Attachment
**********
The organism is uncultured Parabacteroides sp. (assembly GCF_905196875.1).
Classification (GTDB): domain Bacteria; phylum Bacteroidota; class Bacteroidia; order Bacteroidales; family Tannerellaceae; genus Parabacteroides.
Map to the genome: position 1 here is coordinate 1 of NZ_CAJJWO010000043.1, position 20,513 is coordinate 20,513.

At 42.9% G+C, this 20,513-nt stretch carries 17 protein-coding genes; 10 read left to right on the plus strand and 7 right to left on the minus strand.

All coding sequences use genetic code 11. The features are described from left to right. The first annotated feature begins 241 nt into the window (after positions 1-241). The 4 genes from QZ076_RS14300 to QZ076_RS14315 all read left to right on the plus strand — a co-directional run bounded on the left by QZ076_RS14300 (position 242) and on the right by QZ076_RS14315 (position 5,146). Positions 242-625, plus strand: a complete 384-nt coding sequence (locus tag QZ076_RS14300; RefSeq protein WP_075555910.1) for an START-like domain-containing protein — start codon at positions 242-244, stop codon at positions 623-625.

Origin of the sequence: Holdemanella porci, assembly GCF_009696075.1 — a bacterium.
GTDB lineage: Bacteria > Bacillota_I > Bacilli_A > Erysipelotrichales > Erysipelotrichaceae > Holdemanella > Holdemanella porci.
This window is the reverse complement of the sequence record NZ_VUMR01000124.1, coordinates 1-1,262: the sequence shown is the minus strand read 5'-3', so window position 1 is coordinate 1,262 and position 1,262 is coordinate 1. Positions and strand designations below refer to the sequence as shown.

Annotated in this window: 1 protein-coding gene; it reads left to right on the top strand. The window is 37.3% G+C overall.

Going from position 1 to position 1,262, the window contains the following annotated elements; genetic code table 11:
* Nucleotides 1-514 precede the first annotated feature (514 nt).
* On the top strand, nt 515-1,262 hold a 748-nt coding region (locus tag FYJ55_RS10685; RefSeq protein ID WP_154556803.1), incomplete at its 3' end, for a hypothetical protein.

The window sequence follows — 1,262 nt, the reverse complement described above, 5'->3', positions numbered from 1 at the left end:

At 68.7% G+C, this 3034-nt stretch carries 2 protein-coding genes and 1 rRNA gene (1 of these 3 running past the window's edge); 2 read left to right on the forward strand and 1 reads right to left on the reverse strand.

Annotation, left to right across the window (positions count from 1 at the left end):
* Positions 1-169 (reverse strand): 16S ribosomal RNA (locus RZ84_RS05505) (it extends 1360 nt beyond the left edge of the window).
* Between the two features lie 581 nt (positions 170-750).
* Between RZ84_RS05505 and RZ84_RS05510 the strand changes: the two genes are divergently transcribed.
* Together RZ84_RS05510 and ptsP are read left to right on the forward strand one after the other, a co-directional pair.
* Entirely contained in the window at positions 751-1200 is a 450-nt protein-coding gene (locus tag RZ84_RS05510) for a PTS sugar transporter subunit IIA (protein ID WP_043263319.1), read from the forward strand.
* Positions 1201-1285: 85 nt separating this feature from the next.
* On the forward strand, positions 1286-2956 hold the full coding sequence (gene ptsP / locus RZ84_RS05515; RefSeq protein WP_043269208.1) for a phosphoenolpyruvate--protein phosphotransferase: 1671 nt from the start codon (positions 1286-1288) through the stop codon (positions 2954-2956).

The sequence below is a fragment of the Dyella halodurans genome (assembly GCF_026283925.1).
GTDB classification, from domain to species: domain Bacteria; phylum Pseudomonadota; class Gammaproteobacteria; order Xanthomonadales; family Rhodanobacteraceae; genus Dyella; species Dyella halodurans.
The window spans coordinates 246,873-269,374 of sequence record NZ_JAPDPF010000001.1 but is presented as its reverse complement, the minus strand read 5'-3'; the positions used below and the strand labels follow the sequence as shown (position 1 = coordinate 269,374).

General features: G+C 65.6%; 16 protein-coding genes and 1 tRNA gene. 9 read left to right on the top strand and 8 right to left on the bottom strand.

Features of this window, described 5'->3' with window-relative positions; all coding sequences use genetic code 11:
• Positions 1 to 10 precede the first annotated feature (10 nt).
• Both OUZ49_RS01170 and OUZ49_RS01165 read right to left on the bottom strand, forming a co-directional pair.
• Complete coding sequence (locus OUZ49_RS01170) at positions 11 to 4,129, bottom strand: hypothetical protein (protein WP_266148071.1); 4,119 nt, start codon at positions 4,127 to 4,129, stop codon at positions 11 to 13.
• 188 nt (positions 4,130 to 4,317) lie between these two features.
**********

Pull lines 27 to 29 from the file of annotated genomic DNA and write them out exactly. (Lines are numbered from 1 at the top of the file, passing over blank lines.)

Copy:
Features of this window, described 5'->3' with window-relative positions; all coding sequences use genetic code 11:
• Positions 1 to 10 precede the first annotated feature (10 nt).
• Both OUZ49_RS01170 and OUZ49_RS01165 read right to left on the bottom strand, forming a co-directional pair.